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Things you should know about CTP claims

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Please note that this post was written for Queensland audiences and the information within may not apply to other regions.

Accidents on the road are an unfortunate part of life in our modern world. And if you’re not the one who caused it, it feels unfair to be left out of pocket.

Thankfully, most road accidents in Queensland are minor. Some of these result in no damage at all, while others may simply require minor repairs. But sometimes more serious accidents happen that leave you with injuries that impact on your ability to work or enjoy life with your family.

If this happens to you, you may be eligible to make a claim against the Compulsory Third Party insurer of the vehicle at fault to compensate you.

Here are some things you should know about CTP insurance claims if injured in a car or road accident in Queensland.

1.    CTP is an “at fault” scheme in Queensland

In Queensland, the CTP Insurance scheme is a common law fault-based system. It protects the owner or driver of a vehicle that caused injury to other road users in a car or road accident by paying out the compensation and related costs.

To be eligible to make a CTP claim, it requires proof of liability – meaning the injured person must be able to establish negligence against an owner or driver of the vehicle (that is, prove that someone was at fault). If no one was at fault, you are unlikely to be able to claim on CTP insurance.

Note: The level of cover is not the same Australia-wide, however. For example, the Victorian equivalent of CTP (known as TAC), is a “no-fault” scheme, which means it doesn’t matter who, if anyone, was at fault for the accident, everyone involved can claim compensation.

2.    CTP insurance doesn’t cover property damage

CTP is a compulsory insurance attached to your vehicle registration that you need to drive legally. Some assume it covers basic damage to everything, but this is not the case.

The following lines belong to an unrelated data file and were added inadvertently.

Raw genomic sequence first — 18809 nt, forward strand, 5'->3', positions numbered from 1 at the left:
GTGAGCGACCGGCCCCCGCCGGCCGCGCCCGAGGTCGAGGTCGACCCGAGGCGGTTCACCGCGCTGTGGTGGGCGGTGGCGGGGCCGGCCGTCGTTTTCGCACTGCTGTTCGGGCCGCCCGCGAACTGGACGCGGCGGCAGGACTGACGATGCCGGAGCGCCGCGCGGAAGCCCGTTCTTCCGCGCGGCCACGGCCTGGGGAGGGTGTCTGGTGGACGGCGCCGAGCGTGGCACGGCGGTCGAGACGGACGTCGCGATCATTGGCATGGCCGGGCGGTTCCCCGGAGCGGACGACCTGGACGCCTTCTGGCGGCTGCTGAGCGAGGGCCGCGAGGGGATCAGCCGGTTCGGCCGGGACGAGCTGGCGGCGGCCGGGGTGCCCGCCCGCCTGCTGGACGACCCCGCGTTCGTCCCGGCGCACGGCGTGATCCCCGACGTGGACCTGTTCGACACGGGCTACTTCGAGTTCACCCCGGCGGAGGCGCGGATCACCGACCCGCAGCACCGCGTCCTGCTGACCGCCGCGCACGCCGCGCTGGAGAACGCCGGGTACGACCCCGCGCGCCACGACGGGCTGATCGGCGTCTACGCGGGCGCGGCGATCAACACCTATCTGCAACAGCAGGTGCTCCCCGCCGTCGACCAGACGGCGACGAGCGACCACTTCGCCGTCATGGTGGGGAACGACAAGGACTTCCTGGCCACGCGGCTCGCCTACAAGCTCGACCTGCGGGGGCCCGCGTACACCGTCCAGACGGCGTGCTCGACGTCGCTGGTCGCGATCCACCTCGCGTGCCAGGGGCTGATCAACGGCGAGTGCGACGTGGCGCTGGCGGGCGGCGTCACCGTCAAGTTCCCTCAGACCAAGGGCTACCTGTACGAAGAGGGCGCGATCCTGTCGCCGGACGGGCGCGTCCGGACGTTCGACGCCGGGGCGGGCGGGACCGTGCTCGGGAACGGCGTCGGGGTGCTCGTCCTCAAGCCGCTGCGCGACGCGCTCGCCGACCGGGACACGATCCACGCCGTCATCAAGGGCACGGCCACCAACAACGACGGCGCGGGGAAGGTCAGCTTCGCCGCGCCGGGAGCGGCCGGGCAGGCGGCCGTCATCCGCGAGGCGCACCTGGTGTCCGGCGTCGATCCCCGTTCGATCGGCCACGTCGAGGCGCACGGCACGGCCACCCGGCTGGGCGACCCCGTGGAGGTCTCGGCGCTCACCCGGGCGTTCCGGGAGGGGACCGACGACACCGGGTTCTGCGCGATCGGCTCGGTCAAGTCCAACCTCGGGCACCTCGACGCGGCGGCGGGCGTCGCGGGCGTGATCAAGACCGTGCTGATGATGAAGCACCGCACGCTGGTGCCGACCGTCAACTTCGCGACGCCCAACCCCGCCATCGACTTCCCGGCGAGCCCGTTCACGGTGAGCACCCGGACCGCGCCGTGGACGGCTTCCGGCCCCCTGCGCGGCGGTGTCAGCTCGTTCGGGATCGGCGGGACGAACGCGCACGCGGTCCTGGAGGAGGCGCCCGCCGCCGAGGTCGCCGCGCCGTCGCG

While it does offer financial protection for damage to people, like personal injury, it doesn’t cover costs of damage to vehicles or property – including your own.

It also doesn’t protect you against fire, theft or vandalism. You’ll have to turn to comprehensive car insurance for this. (The voluntary insurance that covers damage to your own insured car, or others).

3.    You can’t claim compensation if you’re at fault

Anyone involved in a car or road accident can claim for injuries sustained (whether a pedestrian, cyclist, motorcyclist, driver, or even a passenger).

However, unfortunately it doesn’t count for the driver who was at fault. If you’re solely responsible for the accident, and were injured, you can’t claim for compensation on a CTP policy.

But it doesn’t mean you’re left in the dark totally. You may be able to turn to other accident or injury insurance policies through your superannuation like TPD insurance or income protection.

Note: CTP insurance also helps those who’ve lost a loved one due to a car or road accident.

4.    You may still claim if the at-fault vehicle is unregistered or did a hit and run

If the at-fault vehicle is unregistered, or can’t be identified, you may still be able to claim on a CTP policy – just not theirs.

There is another safety net called the Nominal Defendant. The statutory body under Queensland CTP scheme is designed to step in as the at-fault party so you don’t get punished for something you didn’t do.

It’s important to note, however, that in some cases where the at-fault driver can be identified, they may be personally financially liable for all costs related to the compensation claim.

5.    There are strict time limits to lodge a CTP claim

Otherwise known as statute of limitations, personal injury claims have strict timeframes in which a compensation claim must be lodged.

Car and road accident injury claims must be made within nine months of the accident (or as soon as the first symptom of injury); or within one month of consulting a solicitor if you go down the legal path.

You can still lodge a claim up to three years after the accident, however, but you’ll need to provide a reasonable excuse for the delay.

Note: if lodging against the Nominal Defendant, then you only have three months.

6.    You can claim for more than the cost of injuries

While you won’t get paid weekly benefits like with workers’ compensation, if you’re injured in a car or road accident in Queensland, you are entitled to claim compensation for:

  • Loss of past and future income
  • Medical and treatment expenses
  • Personal car and support services
  • Pain and suffering

If your injury is so severe and you’re deemed to need lifetime help, you may also be able to claim on a separate insurance scheme called the National Injury Insurance Scheme (NIIS).